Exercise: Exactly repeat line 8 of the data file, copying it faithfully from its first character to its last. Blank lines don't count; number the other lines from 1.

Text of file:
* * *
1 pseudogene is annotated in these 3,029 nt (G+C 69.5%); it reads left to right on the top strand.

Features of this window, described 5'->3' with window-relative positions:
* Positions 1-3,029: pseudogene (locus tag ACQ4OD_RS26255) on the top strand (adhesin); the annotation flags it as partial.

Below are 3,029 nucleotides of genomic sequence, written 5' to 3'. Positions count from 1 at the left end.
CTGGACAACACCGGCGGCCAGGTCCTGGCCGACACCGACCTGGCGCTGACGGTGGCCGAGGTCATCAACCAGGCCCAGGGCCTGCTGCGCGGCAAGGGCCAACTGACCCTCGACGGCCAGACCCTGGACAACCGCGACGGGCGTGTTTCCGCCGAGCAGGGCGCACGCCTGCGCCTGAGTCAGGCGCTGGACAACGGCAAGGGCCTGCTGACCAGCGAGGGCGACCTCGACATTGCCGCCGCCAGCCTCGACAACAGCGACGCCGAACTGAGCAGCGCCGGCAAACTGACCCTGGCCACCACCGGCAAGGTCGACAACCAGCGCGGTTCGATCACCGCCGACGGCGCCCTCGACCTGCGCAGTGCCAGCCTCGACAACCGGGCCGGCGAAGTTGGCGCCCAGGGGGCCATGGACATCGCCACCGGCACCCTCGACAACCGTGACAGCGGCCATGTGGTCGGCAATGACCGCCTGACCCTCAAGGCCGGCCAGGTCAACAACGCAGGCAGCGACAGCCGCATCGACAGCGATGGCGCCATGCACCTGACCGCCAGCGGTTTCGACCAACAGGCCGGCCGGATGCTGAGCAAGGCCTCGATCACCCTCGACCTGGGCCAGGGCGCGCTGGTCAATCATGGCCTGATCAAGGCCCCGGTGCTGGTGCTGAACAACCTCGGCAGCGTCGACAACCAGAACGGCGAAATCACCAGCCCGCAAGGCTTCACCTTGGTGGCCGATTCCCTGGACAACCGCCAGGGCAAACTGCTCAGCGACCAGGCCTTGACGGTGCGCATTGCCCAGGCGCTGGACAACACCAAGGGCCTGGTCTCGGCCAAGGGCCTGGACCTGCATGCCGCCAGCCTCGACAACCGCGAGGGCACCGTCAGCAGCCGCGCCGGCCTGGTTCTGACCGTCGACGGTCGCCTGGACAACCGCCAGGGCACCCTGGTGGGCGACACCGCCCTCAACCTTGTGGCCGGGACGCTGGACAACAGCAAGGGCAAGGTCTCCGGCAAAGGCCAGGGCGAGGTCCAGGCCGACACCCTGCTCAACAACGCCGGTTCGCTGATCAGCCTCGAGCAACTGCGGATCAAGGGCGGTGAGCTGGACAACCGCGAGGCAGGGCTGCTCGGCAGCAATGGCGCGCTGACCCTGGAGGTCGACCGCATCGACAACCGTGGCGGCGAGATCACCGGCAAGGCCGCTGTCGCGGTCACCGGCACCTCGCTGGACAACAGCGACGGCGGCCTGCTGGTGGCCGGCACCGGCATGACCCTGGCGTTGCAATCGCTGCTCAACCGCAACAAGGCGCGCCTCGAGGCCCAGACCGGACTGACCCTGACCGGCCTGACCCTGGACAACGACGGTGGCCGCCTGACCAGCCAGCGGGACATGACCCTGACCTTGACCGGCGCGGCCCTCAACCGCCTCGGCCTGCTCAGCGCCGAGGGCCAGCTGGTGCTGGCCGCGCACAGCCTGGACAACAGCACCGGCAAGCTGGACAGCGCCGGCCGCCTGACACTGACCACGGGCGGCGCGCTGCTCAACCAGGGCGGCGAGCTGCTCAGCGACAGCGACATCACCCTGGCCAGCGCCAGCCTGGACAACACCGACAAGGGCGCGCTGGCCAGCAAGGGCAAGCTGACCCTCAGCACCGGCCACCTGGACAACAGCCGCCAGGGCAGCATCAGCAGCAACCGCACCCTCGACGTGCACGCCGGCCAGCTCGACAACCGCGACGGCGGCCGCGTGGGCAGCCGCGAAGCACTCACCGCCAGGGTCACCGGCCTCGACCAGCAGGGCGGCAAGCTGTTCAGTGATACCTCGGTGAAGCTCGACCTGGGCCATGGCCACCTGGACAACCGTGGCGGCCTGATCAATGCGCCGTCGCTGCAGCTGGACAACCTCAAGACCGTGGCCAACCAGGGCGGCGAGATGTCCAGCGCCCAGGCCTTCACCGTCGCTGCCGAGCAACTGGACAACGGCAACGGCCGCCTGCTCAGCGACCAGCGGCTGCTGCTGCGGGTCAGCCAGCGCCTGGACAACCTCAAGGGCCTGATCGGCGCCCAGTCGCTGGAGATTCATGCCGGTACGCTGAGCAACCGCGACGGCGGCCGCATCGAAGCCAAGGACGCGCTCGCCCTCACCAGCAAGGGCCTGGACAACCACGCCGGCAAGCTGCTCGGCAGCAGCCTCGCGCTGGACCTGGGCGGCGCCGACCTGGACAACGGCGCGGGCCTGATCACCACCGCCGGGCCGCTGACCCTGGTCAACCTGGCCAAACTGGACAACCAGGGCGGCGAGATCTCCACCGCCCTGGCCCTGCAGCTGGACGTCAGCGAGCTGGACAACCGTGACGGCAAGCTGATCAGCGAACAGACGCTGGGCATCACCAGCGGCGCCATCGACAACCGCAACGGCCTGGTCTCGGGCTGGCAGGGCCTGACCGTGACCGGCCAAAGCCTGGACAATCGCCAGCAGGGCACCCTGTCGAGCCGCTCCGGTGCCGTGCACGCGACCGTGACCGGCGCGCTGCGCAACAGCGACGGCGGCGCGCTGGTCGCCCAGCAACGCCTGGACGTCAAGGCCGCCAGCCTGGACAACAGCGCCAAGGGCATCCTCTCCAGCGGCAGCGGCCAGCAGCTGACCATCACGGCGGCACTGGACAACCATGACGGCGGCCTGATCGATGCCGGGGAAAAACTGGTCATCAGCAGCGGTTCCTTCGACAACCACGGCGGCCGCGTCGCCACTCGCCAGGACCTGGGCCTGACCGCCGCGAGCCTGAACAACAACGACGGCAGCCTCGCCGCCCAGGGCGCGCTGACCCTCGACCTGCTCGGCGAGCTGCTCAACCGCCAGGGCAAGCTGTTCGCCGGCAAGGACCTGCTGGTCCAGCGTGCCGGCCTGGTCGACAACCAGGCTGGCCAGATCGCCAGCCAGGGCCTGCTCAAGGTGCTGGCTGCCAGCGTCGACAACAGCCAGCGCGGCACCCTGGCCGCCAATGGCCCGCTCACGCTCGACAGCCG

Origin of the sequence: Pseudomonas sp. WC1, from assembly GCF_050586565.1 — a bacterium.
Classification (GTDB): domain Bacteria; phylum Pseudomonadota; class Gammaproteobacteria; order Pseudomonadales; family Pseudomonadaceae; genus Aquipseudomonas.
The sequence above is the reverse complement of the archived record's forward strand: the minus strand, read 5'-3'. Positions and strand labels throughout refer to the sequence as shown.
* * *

The sequence above is the reverse complement of the archived record's forward strand: the minus strand, read 5'-3'. Positions and strand labels throughout refer to the sequence as shown.